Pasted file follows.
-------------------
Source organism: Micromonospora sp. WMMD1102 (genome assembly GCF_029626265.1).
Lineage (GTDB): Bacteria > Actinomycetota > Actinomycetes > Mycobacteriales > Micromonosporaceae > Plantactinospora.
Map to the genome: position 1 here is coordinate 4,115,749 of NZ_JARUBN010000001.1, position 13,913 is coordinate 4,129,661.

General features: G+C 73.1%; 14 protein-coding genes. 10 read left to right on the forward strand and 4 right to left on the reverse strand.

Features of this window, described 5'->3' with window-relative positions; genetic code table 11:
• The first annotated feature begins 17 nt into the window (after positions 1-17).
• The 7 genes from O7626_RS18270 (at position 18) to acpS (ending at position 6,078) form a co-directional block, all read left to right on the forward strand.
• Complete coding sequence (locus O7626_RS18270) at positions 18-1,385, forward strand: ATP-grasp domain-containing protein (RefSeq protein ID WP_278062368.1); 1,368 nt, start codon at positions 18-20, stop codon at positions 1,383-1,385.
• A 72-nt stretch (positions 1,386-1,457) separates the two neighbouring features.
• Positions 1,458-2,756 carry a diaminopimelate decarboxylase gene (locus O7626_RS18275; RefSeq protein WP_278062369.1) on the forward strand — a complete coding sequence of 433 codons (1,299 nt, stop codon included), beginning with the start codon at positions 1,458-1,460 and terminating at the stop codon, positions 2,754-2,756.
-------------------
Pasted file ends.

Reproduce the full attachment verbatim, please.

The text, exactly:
Source organism: Micromonospora sp. WMMD1102 (genome assembly GCF_029626265.1).
Lineage (GTDB): Bacteria > Actinomycetota > Actinomycetes > Mycobacteriales > Micromonosporaceae > Plantactinospora.
Map to the genome: position 1 here is coordinate 4,115,749 of NZ_JARUBN010000001.1, position 13,913 is coordinate 4,129,661.

General features: G+C 73.1%; 14 protein-coding genes. 10 read left to right on the forward strand and 4 right to left on the reverse strand.

Features of this window, described 5'->3' with window-relative positions; genetic code table 11:
• The first annotated feature begins 17 nt into the window (after positions 1-17).
• The 7 genes from O7626_RS18270 (at position 18) to acpS (ending at position 6,078) form a co-directional block, all read left to right on the forward strand.
• Complete coding sequence (locus O7626_RS18270) at positions 18-1,385, forward strand: ATP-grasp domain-containing protein (RefSeq protein ID WP_278062368.1); 1,368 nt, start codon at positions 18-20, stop codon at positions 1,383-1,385.
• A 72-nt stretch (positions 1,386-1,457) separates the two neighbouring features.
• Positions 1,458-2,756 carry a diaminopimelate decarboxylase gene (locus O7626_RS18275; RefSeq protein WP_278062369.1) on the forward strand — a complete coding sequence of 433 codons (1,299 nt, stop codon included), beginning with the start codon at positions 1,458-1,460 and terminating at the stop codon, positions 2,754-2,756.